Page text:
Hope that makes sense-
 

dhally

Hammerhead
I have thought about this too. How about running a wire back to the trailer to charge the battery, then moving the battery into the truck to recharge its battery. You would have to do some plug and playing to get it hooked up each time.
 

JaSAn

Grumpy Old Man
Unless you need a DC-DC charger I would go with a relay as llamalander described.

Here is how I would solve this:
  1. At the truck battery, appropriately sized fuse #1 on + wire going to back of truck; wires sized to current and length (round trip).
  2. Relay in back of truck near refrigerator, fuse #2 on truck battery side of relay.
  3. Fuse #3 or circuit breaker on trailer side of relay.
  4. On output of fuse #3: + wire going to trailer connector and wire going to refrigerator.
A relay will flow both directions when activated, DC-DC will not.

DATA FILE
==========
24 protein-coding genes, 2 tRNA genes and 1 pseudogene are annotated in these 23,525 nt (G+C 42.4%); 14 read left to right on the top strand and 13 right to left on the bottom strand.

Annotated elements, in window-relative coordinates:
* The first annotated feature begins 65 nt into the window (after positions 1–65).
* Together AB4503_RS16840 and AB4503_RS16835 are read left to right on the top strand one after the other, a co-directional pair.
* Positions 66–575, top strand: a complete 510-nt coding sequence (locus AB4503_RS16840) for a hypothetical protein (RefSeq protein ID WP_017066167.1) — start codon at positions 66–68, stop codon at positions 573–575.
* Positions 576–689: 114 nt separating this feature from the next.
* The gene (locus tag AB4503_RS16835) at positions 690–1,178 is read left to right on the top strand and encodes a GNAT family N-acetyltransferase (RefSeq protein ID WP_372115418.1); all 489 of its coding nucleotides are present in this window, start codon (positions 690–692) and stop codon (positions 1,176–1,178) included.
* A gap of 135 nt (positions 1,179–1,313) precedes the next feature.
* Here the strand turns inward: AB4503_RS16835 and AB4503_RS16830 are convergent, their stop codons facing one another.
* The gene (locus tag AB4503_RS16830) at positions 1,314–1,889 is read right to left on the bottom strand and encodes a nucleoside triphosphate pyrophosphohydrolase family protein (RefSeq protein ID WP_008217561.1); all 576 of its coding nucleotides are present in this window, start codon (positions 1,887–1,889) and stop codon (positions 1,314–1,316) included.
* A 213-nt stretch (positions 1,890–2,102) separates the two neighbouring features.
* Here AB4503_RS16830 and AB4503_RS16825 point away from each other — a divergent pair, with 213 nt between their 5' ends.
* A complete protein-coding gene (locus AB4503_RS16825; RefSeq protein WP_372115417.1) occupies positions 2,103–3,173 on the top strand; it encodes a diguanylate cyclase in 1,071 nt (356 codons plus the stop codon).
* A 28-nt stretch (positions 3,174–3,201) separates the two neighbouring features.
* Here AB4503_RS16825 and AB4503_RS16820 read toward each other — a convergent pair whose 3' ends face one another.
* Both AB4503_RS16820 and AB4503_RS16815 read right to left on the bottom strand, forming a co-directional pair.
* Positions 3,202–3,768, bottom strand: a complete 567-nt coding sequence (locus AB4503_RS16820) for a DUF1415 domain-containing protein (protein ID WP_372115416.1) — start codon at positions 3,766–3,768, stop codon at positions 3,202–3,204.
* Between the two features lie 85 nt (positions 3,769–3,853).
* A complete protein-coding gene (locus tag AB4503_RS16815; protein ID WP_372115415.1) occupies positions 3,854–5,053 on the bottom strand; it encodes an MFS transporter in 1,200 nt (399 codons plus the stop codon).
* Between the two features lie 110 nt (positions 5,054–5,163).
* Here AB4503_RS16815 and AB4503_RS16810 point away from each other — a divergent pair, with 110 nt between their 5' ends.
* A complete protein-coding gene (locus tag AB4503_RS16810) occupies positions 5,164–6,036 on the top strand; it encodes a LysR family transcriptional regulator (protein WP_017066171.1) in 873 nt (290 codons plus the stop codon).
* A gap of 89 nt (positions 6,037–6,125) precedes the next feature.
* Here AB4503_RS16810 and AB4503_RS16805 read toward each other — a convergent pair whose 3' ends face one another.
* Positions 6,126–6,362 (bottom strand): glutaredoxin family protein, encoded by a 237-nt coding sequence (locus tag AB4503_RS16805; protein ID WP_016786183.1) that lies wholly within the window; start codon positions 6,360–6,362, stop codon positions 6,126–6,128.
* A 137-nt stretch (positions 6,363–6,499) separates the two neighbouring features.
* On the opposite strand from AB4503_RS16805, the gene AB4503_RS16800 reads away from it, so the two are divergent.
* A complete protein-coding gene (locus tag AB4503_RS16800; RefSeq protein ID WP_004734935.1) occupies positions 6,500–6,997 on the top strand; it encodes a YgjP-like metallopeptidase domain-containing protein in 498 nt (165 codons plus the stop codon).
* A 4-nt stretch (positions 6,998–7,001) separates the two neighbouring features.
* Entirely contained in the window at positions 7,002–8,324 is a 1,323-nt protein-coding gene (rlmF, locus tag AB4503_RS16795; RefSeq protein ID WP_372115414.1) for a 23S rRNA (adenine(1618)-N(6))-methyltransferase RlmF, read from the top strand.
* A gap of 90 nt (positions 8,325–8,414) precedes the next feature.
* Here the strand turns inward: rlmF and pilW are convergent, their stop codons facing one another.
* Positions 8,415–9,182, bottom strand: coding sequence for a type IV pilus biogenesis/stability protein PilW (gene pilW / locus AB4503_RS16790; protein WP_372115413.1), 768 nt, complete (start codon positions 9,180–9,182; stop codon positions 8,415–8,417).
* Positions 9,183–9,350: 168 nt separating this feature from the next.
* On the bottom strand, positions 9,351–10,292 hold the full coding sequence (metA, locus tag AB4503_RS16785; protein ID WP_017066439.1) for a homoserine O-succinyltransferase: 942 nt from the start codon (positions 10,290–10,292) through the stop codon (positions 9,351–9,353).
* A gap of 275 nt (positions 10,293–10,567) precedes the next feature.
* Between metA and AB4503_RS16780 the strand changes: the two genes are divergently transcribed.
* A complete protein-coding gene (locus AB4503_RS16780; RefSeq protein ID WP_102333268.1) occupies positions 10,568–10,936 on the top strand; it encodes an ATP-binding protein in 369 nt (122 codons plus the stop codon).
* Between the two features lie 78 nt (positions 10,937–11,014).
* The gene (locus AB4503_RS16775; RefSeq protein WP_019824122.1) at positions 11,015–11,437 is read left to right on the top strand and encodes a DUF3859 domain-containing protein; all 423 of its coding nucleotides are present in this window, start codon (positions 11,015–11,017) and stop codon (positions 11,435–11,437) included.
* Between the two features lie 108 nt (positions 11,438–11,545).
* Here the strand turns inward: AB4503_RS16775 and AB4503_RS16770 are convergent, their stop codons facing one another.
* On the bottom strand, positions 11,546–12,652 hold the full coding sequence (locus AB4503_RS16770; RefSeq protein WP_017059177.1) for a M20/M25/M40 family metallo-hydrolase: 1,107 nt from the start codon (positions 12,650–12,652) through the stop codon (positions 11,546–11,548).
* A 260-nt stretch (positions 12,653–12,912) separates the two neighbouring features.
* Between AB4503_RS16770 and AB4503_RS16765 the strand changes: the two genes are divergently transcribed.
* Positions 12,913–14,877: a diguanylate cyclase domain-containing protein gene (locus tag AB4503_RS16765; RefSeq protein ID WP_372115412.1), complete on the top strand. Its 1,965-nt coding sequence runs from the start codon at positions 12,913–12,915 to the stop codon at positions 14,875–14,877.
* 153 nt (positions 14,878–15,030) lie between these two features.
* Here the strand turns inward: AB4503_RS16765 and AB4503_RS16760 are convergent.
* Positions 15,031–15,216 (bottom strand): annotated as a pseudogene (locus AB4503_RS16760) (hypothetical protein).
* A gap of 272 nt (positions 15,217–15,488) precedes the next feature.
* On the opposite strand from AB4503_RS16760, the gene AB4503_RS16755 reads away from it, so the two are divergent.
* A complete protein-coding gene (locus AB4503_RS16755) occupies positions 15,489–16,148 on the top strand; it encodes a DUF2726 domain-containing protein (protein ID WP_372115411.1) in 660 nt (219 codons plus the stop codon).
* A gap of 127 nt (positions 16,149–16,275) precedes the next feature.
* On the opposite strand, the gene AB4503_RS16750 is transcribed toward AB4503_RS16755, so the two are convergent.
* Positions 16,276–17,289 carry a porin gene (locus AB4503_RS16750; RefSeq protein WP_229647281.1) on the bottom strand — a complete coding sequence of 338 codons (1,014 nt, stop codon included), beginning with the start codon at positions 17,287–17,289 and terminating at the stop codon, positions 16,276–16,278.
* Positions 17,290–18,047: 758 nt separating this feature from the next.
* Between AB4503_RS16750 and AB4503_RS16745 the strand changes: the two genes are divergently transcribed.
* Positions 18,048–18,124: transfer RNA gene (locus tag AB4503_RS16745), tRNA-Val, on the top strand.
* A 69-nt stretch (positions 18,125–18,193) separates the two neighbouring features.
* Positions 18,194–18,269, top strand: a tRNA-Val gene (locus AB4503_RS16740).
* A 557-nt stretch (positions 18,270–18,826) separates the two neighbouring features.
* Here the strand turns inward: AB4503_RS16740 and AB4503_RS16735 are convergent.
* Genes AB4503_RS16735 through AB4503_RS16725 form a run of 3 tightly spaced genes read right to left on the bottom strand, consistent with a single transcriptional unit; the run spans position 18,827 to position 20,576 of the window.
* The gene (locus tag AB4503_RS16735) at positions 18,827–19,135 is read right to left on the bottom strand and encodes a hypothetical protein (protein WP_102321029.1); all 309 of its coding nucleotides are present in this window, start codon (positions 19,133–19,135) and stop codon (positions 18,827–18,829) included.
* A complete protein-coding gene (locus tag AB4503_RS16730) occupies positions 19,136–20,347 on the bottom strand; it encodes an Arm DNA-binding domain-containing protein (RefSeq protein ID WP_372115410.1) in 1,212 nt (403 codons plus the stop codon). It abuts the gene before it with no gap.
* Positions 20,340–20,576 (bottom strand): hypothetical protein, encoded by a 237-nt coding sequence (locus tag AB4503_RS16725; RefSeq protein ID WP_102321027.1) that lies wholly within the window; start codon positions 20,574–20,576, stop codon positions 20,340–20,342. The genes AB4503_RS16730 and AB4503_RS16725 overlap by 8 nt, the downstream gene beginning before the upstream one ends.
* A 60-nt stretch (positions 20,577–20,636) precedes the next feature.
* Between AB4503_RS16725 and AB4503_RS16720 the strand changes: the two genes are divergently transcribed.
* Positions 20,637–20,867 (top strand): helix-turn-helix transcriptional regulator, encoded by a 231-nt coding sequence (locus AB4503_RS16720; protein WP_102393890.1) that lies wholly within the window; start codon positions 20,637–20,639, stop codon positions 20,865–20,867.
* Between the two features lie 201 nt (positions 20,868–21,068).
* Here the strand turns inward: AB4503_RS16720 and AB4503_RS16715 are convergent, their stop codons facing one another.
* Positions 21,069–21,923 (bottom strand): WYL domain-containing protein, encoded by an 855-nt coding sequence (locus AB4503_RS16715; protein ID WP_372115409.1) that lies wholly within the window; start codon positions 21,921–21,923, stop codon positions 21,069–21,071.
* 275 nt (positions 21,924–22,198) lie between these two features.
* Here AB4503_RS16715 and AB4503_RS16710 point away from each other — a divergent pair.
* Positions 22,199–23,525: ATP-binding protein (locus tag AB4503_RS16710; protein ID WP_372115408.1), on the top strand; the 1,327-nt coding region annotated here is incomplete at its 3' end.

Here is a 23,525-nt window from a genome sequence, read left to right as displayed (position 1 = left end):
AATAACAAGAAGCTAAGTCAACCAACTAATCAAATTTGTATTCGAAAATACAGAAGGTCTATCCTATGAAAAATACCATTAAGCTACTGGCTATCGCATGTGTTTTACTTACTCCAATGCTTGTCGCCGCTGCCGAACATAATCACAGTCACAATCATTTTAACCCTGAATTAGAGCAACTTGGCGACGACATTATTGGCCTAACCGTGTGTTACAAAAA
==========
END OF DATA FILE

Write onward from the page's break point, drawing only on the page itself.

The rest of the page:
By opening fuse #3 (or opening relay) truck battery is disconnected from refrigerator and trailer battery.

You will need a fuse #4 at the trailer battery.

All fuses are on + wire. -- wires do not need to be fused.

If you go with a DC-DC charger you will need a jumper wire to bypass the charger to use the trailer battery to assist starter battery.
 

RKRUGER

Adventurer- Toyota Nut
Thanks, all. I lost track of this thread with a big project at work. I appreciate all the ideas.

If I were to use this blue sea switch under the hood, starter battery as 1, trailer battery as 2, and combined load and charging at 3 (1+2) can someone explain why that would not work. I know I would have to remember to turn the switch, but I’m not that far gone yet.

Of course, I’d place a 60 or so amp fuse closest to each battery.

IMG_4512.png